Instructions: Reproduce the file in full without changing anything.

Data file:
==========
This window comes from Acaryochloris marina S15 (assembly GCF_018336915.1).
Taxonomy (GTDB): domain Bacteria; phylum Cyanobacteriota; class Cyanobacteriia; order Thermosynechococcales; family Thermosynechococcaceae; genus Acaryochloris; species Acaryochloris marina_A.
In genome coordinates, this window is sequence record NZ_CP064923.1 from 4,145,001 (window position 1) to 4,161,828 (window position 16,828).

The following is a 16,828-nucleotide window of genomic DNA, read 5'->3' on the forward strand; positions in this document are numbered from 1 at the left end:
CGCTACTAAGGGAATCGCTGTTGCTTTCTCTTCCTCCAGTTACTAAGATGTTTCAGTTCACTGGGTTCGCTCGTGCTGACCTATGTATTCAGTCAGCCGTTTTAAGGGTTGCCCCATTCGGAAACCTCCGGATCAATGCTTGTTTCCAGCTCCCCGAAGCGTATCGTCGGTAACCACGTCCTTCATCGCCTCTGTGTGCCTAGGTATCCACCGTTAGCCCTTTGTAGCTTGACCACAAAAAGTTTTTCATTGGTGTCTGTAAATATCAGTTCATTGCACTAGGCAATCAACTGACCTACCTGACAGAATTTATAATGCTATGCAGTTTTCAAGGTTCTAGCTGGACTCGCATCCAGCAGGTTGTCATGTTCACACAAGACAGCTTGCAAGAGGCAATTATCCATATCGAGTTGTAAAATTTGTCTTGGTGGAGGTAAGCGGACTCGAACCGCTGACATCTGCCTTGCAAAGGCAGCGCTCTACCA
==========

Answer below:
This window comes from Acaryochloris marina S15 (assembly GCF_018336915.1).
Taxonomy (GTDB): domain Bacteria; phylum Cyanobacteriota; class Cyanobacteriia; order Thermosynechococcales; family Thermosynechococcaceae; genus Acaryochloris; species Acaryochloris marina_A.
In genome coordinates, this window is sequence record NZ_CP064923.1 from 4,145,001 (window position 1) to 4,161,828 (window position 16,828).

The following is a 16,828-nucleotide window of genomic DNA, read 5'->3' on the forward strand; positions in this document are numbered from 1 at the left end:
CGCTACTAAGGGAATCGCTGTTGCTTTCTCTTCCTCCAGTTACTAAGATGTTTCAGTTCACTGGGTTCGCTCGTGCTGACCTATGTATTCAGTCAGCCGTTTTAAGGGTTGCCCCATTCGGAAACCTCCGGATCAATGCTTGTTTCCAGCTCCCCGAAGCGTATCGTCGGTAACCACGTCCTTCATCGCCTCTGTGTGCCTAGGTATCCACCGTTAGCCCTTTGTAGCTTGACCACAAAAAGTTTTTCATTGGTGTCTGTAAATATCAGTTCATTGCACTAGGCAATCAACTGACCTACCTGACAGAATTTATAATGCTATGCAGTTTTCAAGGTTCTAGCTGGACTCGCATCCAGCAGGTTGTCATGTTCACACAAGACAGCTTGCAAGAGGCAATTATCCATATCGAGTTGTAAAATTTGTCTTGGTGGAGGTAAGCGGACTCGAACCGCTGACATCTGCCTTGCAAAGGCAGCGCTCTACCA